What is Probate?
Warning: Probate is controlled by each state. All fifty states have their own individualized probate laws. In this article the law and process in the states of Texas and Washington are the focus. Readers from other states can read this article for general principles but must consult the law in the state applicable to them.
Probate is a noun and a verb. It is a place, an action, and a process! But again, as my style, let’s start with a little history.
In the middle ages, as we have seen in every movie set in the period, the king on his death bed, would whisper into the ear of his special confidant his dying wishes. Well, as you can imagine that was a perilous process to pass on one’s legacy. Enter the introduction of the written Will.
Yes, Wills were in existence since the invention of writing, and in use in ancient Greece and Rome. The purpose of which was to ensure one’s life long accumulation of property and legacy was passed down to your rightful heirs with instructions, duties, authority, and limitations.
Enter the probate system. It is a place – a court, with extensive monetary jurisdiction and powers. The purpose of the court is to assure the passing of assets from the decedent, (the person who died,) to heirs. Please note the significance of the last sentence – the passing of ASSETS! Therefore, if there are no assets there is no need for probate. Probate is solely for the passing of assets.
The cornerstone of the probate process is the existence of a Will. If there is no Will, the statutes of descent and distribution will be applied to determine the legal heirs. In Texas they are found in the Texas Estates Code, Chapter 201, and in Washington at Title 11 RCW Chapter 11.04.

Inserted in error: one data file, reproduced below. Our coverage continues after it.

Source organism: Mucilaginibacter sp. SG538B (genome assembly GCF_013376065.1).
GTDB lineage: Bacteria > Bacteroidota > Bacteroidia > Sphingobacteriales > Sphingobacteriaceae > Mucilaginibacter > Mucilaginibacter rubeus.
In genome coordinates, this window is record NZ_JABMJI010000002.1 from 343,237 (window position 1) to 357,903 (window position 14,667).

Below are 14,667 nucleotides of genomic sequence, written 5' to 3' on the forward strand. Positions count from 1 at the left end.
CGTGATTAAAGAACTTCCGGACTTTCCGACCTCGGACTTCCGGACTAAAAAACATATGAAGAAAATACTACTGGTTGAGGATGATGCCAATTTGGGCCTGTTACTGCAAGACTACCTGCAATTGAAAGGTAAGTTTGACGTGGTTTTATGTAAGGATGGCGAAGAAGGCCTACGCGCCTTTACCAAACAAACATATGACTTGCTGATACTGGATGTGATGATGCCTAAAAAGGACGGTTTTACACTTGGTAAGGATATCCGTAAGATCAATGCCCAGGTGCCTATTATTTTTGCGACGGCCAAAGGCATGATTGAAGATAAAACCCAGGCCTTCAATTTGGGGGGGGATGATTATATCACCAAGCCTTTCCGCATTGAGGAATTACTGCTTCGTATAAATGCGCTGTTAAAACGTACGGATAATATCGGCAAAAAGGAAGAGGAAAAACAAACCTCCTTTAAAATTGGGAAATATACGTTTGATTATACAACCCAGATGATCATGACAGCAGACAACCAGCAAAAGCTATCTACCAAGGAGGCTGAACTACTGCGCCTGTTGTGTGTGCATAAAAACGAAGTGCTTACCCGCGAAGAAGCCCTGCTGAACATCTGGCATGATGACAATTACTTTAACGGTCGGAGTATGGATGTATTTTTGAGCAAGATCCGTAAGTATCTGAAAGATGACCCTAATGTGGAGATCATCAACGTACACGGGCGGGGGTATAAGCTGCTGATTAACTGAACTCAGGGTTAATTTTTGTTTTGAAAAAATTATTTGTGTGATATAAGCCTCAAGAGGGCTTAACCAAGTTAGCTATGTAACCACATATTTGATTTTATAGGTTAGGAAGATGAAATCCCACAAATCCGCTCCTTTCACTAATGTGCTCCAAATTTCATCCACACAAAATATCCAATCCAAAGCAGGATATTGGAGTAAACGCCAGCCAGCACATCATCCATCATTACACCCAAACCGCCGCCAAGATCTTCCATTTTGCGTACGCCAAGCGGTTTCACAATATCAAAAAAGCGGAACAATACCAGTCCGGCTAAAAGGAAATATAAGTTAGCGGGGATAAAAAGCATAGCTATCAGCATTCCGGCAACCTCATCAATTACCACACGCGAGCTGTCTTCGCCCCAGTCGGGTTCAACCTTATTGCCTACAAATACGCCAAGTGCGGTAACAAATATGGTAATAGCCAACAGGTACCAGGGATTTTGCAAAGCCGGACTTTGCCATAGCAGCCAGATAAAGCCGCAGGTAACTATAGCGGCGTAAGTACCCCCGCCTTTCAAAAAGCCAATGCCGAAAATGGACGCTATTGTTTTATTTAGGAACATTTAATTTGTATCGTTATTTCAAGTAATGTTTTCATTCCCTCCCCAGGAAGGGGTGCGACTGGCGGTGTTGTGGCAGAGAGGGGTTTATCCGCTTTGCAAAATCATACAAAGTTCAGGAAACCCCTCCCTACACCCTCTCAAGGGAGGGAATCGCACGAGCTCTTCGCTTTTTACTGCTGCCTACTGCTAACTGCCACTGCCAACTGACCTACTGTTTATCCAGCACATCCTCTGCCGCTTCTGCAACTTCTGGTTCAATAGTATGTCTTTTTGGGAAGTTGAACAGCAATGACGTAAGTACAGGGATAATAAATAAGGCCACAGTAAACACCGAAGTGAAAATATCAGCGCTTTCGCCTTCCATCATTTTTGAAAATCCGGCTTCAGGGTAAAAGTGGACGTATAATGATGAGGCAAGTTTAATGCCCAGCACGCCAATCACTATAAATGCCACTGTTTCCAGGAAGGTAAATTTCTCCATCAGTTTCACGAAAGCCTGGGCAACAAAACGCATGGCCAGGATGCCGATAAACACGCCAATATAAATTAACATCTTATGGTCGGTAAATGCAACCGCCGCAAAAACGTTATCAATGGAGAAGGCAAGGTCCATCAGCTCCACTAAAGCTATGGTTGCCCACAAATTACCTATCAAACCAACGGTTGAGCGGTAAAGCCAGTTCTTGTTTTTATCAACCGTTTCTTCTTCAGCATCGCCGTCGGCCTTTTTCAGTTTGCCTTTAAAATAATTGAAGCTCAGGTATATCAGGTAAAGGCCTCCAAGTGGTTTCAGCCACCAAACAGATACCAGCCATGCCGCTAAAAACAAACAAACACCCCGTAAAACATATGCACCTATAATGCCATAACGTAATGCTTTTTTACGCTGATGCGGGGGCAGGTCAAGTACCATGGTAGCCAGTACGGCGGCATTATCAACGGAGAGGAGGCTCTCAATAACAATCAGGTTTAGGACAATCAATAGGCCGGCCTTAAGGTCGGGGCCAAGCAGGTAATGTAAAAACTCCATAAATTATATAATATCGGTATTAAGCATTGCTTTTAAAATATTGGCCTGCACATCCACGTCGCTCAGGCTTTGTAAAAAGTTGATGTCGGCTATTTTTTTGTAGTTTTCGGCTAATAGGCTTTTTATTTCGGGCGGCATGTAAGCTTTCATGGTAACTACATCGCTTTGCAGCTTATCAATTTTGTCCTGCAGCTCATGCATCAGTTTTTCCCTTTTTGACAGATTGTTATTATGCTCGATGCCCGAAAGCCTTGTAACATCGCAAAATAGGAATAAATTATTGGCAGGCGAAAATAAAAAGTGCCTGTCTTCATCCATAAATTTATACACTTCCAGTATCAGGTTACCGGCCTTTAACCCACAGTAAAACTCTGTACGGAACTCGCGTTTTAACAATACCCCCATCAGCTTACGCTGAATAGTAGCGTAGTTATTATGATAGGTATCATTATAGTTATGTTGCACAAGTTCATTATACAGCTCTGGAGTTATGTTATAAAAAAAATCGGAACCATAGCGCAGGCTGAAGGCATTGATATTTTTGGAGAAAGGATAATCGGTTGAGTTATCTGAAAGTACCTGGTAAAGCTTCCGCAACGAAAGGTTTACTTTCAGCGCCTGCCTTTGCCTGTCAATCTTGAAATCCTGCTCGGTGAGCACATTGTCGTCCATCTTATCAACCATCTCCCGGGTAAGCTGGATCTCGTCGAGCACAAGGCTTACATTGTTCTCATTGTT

After death the Decedent’s executor, person so named in the Will, presents the Will to the probate court. If the Will meets the legal requirements of a valid Will set out by statute, then the Will is “admitted into probate,” thus converting the Will from a wish, with no legal force, into a court order. This gives the executor named in the Will the powers specified in the Will, hopefully, if prepared correctly, letting the Executor step into the shoes of the decedent to transfer the decedent’s property to the people or institutions as instructed in the Will.
In summary, probate is a court, an action in probating an estate, and a process of accomplishing that task.
Should Probate be avoided?
Texas and Washington have very progressive probate statutes. When the Decedent has a valid Will, the probate system is modern, reasonably cost effective, and allows, in many instances, independence with limited court intervention. So, generally probate should not be avoided as a matter of course. However, each situation should be evaluated independently by a lawyer who handles probate cases.
Therefore, a written Will meeting the legal requirements of law is essential for every adult. Death is often unexpected and there may be children involved, or unexpected property. Wills are inexpensive and most lawyers can help for a reasonable fee.
Another reason for having a Will is to avoid an heirship proceeding if there is no Will. This arises when the decedent dies without having made a Will and the heirs discover property owned by the Decedent. Since the court does not know who everyone’s heirs are, an elaborate legal process is set up to guarantee who the Decedents heirs are. This proceeding adds expenses and attorney fees to the case and should be avoided by making a Will.
Unfortunately to answer the question of whether to avoid probate one must consult an attorney to review the facts in each particular case.
The information in this article is not legal advice. Please contact a probate lawyer for advice on your situation.
If you would like further information or help in these matters, please contact a probate lawyer, Louis David Levinson, is a probate lawyer in San Antonio and Seattle. I can be reached at (210) 829-5033, or (206) 660-7160 or email me at David@LevinsonLaw.com or www.levinsonlaw.com.